I was flipping through Chris Date’s SQL And Relational Theory and came across this little gem, which paraphrases “Codd’s own stated objectives in introducing his relational model.” I think this bears repeating today because I have felt for awhile that the NoSQL movement has a significantly different set of goals–which is fine–but seems to be ignoring some of the things that make the relational model nice to work with. I wonder if it is necessarily either-or, or if perhaps some of these NoSQL systems can work toward satisfying more of the needs that relational database systems satisfy, without sacrificing the speed and ease of distribution that has made the NoSQL concept popular.
Here are the stative objectives, quoting Date:
- To provide a high degree of data independence
- To provide a community view of the data of spartan simplicity, so that a wide variety of users in an enterprise, ranging from the most computer naive to the most computer sophisticated, can interact with a common model (while not prohibiting superimposed user views for specialized purposes)
- To simplify the potentially formidable job of the database administrator
- To introduce a theoretical foundation, albeit modest, into database management (a field sadly lacking in solid principles and guidelines)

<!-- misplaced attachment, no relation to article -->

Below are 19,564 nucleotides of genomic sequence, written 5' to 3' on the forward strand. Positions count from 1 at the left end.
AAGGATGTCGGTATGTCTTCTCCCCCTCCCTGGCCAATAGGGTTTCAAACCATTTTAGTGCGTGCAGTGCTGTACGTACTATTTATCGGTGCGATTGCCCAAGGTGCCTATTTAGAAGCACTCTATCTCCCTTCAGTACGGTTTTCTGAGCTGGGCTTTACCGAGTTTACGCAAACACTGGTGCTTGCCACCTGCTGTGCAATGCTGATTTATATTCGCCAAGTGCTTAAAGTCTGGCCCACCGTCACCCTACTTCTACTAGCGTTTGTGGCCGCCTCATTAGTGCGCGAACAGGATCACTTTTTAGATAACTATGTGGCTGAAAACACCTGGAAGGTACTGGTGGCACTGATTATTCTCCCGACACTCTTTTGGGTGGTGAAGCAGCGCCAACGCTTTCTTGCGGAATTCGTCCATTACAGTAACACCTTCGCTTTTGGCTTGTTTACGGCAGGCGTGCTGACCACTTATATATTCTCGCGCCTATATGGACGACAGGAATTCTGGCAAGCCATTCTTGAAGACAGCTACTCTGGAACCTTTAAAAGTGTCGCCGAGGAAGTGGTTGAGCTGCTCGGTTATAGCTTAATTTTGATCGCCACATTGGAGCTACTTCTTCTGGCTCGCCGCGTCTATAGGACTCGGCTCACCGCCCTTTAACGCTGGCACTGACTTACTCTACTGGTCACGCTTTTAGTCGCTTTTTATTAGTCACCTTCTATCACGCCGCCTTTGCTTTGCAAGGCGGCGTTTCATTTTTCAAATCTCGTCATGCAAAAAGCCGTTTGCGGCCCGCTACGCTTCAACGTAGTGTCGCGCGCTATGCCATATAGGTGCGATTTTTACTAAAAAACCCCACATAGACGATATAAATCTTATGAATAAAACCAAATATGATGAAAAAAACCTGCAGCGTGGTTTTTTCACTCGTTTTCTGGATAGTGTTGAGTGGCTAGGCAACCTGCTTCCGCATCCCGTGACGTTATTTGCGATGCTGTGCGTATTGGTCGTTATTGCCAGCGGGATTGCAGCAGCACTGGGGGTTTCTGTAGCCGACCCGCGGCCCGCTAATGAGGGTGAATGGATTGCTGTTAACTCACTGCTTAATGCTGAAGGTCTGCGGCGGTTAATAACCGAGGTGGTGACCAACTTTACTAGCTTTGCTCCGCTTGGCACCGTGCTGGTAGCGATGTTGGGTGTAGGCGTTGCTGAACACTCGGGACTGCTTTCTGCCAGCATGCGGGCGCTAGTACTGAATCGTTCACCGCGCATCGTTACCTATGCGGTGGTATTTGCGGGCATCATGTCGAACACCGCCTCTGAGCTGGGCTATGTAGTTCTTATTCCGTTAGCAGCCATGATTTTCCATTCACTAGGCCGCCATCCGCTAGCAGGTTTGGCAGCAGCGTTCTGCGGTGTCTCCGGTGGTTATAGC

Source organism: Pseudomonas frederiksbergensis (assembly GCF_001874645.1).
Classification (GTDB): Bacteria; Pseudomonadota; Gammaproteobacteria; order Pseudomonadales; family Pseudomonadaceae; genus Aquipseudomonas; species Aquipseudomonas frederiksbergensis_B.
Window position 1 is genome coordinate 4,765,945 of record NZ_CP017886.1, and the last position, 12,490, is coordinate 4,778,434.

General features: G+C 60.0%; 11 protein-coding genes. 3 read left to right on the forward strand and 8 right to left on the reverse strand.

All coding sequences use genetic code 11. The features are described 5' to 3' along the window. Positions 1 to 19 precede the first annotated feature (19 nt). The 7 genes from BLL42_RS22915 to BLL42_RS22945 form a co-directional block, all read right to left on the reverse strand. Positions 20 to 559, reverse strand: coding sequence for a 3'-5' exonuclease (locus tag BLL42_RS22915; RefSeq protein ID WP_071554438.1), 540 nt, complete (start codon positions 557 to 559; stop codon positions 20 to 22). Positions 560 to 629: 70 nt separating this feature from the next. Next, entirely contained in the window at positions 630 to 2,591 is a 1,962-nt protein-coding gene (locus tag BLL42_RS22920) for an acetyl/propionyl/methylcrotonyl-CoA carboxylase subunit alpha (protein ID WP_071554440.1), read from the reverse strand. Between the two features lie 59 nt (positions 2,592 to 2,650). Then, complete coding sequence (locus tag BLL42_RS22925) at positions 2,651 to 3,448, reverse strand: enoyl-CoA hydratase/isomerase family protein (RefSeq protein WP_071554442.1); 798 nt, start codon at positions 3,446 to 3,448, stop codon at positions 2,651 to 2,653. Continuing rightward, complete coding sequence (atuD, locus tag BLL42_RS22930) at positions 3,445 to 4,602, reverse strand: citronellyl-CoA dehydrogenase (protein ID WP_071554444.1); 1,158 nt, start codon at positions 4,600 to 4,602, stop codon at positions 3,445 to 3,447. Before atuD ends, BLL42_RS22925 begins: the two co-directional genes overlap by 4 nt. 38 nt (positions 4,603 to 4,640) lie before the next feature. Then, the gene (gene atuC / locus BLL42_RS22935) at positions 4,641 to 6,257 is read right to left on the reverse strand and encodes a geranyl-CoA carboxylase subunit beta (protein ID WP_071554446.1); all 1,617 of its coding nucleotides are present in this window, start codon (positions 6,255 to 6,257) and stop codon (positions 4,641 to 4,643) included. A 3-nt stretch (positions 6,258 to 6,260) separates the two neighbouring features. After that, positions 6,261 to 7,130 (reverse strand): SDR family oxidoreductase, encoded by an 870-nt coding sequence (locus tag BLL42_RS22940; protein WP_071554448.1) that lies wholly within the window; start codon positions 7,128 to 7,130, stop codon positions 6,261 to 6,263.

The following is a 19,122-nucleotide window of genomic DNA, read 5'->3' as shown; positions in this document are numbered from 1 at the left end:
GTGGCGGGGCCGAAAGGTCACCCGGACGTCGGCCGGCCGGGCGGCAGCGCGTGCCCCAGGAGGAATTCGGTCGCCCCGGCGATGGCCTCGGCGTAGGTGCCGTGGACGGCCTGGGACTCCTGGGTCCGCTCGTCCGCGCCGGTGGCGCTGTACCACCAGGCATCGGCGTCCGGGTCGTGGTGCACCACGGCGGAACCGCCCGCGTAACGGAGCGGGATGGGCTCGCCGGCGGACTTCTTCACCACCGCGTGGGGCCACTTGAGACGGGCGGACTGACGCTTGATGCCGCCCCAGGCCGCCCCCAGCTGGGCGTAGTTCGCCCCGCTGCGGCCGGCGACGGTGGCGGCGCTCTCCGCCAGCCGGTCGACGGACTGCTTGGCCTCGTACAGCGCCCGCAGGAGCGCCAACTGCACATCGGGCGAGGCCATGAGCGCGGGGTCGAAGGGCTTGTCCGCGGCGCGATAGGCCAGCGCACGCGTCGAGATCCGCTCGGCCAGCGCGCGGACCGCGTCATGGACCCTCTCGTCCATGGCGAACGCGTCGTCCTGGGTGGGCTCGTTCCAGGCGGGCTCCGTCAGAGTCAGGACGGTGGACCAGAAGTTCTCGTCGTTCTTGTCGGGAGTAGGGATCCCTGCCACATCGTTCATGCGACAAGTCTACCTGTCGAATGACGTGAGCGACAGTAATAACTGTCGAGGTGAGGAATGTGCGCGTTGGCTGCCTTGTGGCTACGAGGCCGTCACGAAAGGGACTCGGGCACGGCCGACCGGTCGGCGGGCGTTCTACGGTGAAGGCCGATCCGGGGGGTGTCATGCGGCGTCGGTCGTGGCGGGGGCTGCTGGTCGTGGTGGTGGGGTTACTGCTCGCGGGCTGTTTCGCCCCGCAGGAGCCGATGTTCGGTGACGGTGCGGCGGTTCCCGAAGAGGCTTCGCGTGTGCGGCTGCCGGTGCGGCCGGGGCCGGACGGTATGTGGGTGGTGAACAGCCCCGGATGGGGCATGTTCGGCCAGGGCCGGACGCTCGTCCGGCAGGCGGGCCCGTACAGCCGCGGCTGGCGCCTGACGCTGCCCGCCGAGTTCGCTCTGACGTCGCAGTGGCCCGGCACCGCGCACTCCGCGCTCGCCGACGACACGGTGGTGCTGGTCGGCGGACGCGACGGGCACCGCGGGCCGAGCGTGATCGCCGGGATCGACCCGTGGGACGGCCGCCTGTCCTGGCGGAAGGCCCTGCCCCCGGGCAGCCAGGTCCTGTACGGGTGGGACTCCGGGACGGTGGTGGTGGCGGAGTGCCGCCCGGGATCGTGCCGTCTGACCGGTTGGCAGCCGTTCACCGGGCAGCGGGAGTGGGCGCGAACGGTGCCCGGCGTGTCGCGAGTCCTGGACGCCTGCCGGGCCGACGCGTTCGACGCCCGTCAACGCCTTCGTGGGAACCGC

- To merge the fact retrieval and file management fields in preparation for the addition at a later time of inferential services in the commercial world
- To lift database application programming to a new level–a level in which sets (and more specifically relations) are treated as operands instead of being processed element by element
I want to ponder on these objectives for a bit before drawing too many conclusions, but a few things seem starkly obvious.
The need to build indexes by hand in NoSQL systems in order to search (efficiently or not) by different criteria is a step away from the relational model’s goals of data independence because these indexes are likely to be built with a particular application in mind, sometimes (often?) to the disadvantage of other applications requiring a different view of the data.
To further that point, if the indexes designed into the database are insufficient, it will probably be the case that applications will have to drop back to the level of processing one record at a time, rather than working with data sets as units, unless all application developers have enough control over the database system to be able to make the needed changes.
The job of the database administrator is no doubt at a disadvantage today with NoSQL systems, though this is more of a tools issue than a fundamental design issue. The “how do I query the database?” comic sums up the current situation amusingly.
A theoretical foundation of NoSQL systems is hard to find. Most of the theory seems to be in regard to eventual consistency and other issues related more to distributed systems than data modeling in the abstract. This will surely come with time, though as soon as you get into the details of data modeling in NoSQL systems, you really have to specify which one, as they are more different than they are similar. A theory of data management with key-value stores seems, to me, unenlightening at first glance.
Whatever the base model is, if NoSQL databases are here to stay, I think we are going to see a need for some theoretical foundations to manage the growing complexity of our data models given the new strengths and limitations of NoSQL systems.